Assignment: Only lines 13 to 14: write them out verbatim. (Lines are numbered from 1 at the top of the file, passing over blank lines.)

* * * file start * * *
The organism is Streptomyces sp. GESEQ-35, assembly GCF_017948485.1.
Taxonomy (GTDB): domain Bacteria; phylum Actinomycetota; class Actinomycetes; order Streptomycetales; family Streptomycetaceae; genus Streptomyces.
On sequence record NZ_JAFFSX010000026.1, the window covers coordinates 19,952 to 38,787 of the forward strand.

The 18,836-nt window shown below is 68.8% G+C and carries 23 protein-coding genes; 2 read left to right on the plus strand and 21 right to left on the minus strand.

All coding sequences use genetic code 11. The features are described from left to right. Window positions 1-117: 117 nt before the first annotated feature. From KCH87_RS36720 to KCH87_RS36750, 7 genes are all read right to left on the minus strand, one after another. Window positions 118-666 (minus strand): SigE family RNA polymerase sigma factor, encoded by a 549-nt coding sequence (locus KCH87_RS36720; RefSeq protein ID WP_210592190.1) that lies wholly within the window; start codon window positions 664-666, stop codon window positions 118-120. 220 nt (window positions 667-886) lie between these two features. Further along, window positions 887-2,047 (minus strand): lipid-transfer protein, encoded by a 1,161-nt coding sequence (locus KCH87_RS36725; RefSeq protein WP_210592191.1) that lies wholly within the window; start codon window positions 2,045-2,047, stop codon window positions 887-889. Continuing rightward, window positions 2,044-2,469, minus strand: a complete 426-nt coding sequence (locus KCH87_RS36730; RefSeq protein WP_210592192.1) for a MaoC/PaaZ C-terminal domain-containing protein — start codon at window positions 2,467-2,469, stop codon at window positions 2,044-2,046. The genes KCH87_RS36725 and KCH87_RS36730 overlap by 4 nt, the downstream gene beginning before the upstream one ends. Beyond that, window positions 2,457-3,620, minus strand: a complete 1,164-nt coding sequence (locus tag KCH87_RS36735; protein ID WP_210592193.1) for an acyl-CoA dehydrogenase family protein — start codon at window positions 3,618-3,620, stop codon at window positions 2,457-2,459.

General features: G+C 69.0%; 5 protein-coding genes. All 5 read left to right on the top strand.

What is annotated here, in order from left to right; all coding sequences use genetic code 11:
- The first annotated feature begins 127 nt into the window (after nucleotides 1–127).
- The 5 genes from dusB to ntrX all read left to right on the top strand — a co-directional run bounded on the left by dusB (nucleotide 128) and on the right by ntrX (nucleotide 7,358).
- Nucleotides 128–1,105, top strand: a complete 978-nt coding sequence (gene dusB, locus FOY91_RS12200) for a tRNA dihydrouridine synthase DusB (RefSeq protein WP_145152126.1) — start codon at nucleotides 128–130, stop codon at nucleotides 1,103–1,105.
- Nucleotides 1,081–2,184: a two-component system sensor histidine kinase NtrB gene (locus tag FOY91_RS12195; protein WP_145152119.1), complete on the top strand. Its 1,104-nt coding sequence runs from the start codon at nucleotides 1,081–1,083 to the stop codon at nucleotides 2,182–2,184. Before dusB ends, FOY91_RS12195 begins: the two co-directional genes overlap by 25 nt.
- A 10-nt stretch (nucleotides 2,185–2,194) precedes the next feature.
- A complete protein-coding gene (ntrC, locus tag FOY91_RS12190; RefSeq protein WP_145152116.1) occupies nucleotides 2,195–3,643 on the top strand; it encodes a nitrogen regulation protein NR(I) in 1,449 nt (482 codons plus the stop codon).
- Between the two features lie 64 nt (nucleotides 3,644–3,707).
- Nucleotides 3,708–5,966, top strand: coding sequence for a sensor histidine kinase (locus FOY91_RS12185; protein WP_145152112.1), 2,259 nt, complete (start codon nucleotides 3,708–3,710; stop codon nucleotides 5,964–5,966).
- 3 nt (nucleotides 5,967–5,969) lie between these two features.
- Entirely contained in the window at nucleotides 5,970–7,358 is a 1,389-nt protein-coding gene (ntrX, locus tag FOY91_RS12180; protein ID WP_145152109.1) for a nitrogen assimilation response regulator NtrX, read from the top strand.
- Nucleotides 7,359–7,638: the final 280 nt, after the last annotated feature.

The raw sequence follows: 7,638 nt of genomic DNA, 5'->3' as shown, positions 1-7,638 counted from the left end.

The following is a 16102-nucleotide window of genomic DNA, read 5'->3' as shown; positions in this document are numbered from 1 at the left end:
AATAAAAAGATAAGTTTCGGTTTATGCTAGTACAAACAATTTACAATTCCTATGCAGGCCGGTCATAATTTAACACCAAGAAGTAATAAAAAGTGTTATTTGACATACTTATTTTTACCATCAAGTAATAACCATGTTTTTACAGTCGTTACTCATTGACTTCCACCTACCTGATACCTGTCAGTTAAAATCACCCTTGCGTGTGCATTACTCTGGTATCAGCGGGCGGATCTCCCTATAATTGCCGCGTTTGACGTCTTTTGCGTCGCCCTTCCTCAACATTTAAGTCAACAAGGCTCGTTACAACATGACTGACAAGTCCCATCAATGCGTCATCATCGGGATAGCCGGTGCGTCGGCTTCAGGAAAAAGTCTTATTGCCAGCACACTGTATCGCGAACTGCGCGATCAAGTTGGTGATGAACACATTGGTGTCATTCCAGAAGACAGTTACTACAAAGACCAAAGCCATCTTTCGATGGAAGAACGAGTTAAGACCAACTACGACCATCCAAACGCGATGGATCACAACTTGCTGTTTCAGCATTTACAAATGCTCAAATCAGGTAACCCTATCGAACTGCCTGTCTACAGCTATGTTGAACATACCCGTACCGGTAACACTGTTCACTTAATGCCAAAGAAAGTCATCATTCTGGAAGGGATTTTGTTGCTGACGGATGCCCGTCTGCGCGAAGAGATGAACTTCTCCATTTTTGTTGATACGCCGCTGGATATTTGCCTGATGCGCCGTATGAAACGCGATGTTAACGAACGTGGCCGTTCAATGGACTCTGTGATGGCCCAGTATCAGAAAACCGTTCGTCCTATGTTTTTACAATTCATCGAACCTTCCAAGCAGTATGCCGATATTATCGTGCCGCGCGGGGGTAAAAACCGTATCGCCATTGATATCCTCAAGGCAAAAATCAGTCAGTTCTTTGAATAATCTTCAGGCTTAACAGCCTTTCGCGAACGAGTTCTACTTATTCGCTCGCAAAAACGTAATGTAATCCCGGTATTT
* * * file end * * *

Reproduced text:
- A complete protein-coding gene (ntrC, locus tag FOY91_RS12190; RefSeq protein WP_145152116.1) occupies nucleotides 2,195–3,643 on the top strand; it encodes a nitrogen regulation protein NR(I) in 1,449 nt (482 codons plus the stop codon).
- Between the two features lie 64 nt (nucleotides 3,644–3,707).